“I have been there every night on my own since your mother died. I see no difference.”

“OK. You know best.”

He smiled slightly. “Thank you for preparing the funeral baked meats. I never understand why they are provided but you provided them admirably.” He looked at the gate as if expecting a car to drive in. “A great many people came,” he said. “I suppose some out of curiosity. There are professional funeral-goers.”

“No, Dad. People came who knew and respected and liked and admired her. People came who wanted to say goodbye. Their feelings were genuine. Why must you be so cynical?”

She turned away, choking on her own tears. The funeral, conducted by the Dean, with Jane Fitzroy assisting, and the full cathedral choir, had overwhelmed her. The music, the words, the presence of so many people who had worked with Meriel through her professional life, and who represented the charities she had given her retirement to, the pale, awed faces of Sam and Hannah.

Simon had wept and Sam, standing beside him, had reached out and taken his hand.

And throughout it all, through his own Bible reading, through the committal at the cemetery afterwards, through greeting the dozens who had come back to the farmhouse, their father had been silent, straight-backed, tight-lipped. Unfathomable.

Cat wanted to beat him with her fists, to scream at him, to ask if he had loved her, if he was distressed, how much he missed her, whether the future frightened him, but could say none of it.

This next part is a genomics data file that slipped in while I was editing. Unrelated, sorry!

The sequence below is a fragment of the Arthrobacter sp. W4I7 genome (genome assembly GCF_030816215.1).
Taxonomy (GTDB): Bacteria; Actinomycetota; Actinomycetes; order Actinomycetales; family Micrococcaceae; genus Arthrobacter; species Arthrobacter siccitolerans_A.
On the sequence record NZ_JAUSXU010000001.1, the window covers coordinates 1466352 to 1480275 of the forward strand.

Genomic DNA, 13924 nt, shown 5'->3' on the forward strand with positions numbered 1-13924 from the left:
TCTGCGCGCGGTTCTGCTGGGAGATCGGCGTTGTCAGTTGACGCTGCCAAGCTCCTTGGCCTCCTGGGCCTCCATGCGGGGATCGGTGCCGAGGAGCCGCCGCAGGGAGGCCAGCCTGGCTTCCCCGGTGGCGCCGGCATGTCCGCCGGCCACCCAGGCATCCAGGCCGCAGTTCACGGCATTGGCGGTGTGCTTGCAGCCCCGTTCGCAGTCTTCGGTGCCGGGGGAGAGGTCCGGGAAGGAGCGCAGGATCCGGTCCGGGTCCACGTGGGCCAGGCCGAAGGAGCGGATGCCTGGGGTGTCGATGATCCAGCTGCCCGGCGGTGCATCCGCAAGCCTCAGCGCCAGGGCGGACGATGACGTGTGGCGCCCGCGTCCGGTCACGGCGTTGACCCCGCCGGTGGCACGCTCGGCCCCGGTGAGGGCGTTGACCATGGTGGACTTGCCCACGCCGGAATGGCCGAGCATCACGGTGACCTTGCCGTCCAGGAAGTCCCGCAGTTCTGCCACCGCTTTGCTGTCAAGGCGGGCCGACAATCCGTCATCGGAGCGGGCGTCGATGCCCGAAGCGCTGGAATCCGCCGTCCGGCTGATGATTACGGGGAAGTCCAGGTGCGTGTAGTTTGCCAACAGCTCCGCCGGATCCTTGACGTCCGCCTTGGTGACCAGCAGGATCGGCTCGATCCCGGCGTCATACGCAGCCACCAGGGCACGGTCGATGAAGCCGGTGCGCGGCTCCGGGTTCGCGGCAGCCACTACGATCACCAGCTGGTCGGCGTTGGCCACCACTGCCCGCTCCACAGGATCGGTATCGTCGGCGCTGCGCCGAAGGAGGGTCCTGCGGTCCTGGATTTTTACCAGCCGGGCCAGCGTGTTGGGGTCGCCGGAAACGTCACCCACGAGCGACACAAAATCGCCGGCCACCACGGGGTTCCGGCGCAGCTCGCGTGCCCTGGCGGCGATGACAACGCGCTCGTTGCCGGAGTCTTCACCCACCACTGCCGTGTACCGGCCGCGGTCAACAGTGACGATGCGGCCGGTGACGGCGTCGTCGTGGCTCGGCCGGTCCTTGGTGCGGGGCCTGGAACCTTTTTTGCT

“Just come with me while I do the animals.”

He shrugged slightly, but after a long moment turned and walked with her to the paddock gate.

“The children behaved well.”

“Of course they did. They know how to. Besides, the whole thing overwhelmed them.”

She unbolted the feed store. Somehow, she had to tell him about Australia. But Australia today meant Ivo, who had not flown over for the funeral. Cat could barely bring herself to think about it. She did not think she could possibly begin to talk about their going out to the same country as her brother. Richard had shrugged off Ivo’s absence with barely a word. Simon had raged and blamed. Cat knew Ivo’s absence had nothing to do with Meriel. It had to do with distancing himself from his entire family, physically since the age of twenty but in every other sense since early adolescence, for complex reasons of his own and because of quarrels he himself had always instigated.

Meriel had been the one who had kept him in the family loop, with letters, phone calls, and then emails and several visits out to see him on her own. Cat and Chris had been a couple of times, Simon once.

Simon did not know about Australia either.

She scooped stud-mix into a bucket, worrying. How could she tell either of them, today, that they were leaving Lafferton for half a year? But if not today, when? There was never going to be a good day.

“Let me carry that.”

“I’m fine.”

“Just stubborn.”

“And I wonder where I get that from?”

They smiled at one another quickly and then Meriel stood between them, Cat felt her presence as strongly as if she could see her. Tell me what to do, she asked. Help me out here, Ma.

The grey pony was waiting. Cat unlatched the gate and pushed him gently away to let her pour the food into the metal holder. The hens scratched round his feet waiting for any grains that fell, though few ever did.

“Why you saddle yourself with all this I’ll never know. As if a husband and three children and half a general practice were not enough.”

“As if.”

She handed him the empty bucket and bolted the gate. Then she said, “There’s something else.”